It’s an impressive list. One which most governments in the world would love to emulate.
For all the island’s concerns about education, overcrowded roads, sea defences and air links it is important at times to step back, breathe deeply and count our blessings.
That done, it’s back to work. For this is no time for complacency.
As investors are always warned, past performance is no guarantee of future results.
And, as Policy & Resources president Gavin St Pier cautions, we are a small, open economy and therefore more vulnerable than large economies.
One area of particular concern is the workforce.
An impressive eight out of 10 islanders of working age are already in jobs and earning.
Few countries in the world can boast of such a low unemployment rate and appetite for the workplace.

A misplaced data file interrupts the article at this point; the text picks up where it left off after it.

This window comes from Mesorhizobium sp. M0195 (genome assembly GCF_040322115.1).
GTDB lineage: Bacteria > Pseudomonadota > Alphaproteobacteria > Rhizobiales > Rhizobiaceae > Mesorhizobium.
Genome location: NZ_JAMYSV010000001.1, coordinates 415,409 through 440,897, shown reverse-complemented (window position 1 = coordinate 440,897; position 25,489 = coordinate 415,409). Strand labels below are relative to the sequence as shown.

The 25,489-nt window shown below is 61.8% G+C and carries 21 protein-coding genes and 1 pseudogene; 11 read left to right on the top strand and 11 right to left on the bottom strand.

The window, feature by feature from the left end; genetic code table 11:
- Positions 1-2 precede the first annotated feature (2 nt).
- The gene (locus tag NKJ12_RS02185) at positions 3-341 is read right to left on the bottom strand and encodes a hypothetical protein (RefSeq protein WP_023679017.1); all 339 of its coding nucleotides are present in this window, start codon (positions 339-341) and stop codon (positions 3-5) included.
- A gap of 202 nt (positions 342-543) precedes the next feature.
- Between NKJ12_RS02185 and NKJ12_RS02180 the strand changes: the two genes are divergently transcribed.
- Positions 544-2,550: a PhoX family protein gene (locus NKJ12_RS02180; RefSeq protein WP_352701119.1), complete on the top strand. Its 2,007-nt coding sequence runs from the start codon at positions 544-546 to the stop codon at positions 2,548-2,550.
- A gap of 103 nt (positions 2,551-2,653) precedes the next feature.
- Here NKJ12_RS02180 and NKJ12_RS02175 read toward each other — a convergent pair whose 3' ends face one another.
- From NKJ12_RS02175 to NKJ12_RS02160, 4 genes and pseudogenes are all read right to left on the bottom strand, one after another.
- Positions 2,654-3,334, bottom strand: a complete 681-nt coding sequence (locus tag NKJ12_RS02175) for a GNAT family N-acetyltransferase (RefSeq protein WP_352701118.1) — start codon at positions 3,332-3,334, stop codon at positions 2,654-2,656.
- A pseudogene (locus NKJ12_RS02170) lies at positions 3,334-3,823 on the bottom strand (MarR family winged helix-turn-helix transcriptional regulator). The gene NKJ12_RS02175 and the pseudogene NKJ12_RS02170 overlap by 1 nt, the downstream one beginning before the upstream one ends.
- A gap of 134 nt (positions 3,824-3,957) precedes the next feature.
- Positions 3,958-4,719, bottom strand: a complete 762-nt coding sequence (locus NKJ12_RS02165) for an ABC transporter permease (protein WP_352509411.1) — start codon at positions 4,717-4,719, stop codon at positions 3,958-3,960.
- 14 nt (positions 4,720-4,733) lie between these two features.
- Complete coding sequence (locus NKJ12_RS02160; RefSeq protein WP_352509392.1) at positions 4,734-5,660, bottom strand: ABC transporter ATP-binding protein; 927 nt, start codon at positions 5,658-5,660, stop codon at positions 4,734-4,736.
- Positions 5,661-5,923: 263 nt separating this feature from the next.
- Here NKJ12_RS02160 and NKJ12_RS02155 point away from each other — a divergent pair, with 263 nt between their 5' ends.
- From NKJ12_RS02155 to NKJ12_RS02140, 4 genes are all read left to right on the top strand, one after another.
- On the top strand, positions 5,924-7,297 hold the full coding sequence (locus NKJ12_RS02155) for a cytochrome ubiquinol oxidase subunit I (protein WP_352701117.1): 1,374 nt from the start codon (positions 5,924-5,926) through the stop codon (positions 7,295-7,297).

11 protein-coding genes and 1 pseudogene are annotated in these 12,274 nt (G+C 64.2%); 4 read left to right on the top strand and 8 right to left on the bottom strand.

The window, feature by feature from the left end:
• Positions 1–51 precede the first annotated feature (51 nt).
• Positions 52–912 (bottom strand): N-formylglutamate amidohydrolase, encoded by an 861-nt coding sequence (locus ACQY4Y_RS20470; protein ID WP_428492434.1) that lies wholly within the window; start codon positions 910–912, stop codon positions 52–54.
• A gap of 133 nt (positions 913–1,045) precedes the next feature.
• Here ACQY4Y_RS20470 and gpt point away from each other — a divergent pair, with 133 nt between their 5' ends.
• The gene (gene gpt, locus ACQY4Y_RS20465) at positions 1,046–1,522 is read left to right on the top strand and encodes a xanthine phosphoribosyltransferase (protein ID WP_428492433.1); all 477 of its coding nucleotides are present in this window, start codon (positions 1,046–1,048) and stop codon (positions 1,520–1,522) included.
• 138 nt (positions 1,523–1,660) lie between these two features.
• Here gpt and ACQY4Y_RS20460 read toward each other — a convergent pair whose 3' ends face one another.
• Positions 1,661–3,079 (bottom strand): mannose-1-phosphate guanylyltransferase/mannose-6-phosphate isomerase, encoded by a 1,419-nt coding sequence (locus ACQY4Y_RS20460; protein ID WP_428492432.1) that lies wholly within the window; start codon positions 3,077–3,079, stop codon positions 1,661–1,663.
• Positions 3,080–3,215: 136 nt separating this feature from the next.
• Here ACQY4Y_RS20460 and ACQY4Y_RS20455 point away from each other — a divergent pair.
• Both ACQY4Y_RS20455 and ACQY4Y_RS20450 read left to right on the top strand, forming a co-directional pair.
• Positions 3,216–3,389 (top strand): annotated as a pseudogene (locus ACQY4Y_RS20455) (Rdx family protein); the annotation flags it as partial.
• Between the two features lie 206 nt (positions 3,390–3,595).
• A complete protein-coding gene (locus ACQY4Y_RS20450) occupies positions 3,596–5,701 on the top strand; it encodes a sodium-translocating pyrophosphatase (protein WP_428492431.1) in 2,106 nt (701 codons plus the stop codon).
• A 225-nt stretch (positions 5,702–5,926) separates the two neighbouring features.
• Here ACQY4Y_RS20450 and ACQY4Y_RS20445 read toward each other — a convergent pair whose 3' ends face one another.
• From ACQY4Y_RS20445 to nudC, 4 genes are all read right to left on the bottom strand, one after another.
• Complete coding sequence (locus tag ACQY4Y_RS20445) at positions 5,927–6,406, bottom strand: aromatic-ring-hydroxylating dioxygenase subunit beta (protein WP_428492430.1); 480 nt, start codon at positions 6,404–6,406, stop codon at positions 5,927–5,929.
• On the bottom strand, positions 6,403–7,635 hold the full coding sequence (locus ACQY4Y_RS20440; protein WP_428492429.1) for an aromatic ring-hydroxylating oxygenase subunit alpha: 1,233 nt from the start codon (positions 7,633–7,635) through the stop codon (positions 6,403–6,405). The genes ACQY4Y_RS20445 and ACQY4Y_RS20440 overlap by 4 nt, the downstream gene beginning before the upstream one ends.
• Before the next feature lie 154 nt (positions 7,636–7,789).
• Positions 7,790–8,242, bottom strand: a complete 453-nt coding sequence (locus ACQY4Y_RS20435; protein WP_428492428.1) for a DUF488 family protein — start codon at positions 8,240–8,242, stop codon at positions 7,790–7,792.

It means, however, that there is little room for growth. With the number of births in sharp decline and easily exceeded by deaths it means the extra workers needed to keep the economy moving forward must come from immigration.
The rise in the pension age will help with that balance but it can only go so far.
It is a well-worn argument but one that still seems to be widely misunderstood.
The demographic timebomb and talk of ‘an ageing population’ is not a slight on the current crop of pensioners, as some imagine.
They are not the problem. It is the coming hordes of post-55 baby boomers who are going to retire and pass the burden of generating taxes to a dwindling number of younger islanders.
Without effective action, those millennials and members of generations X, Y and Z face an expensive future.
So there are no guarantees that the buoyant list of macroeconomic indicators released this week will continue. As Deputy St Pier says, they followed years of effort and discipline and stability.
To maintain them, the island will need more of the same plus a good deal of innovation and resolve.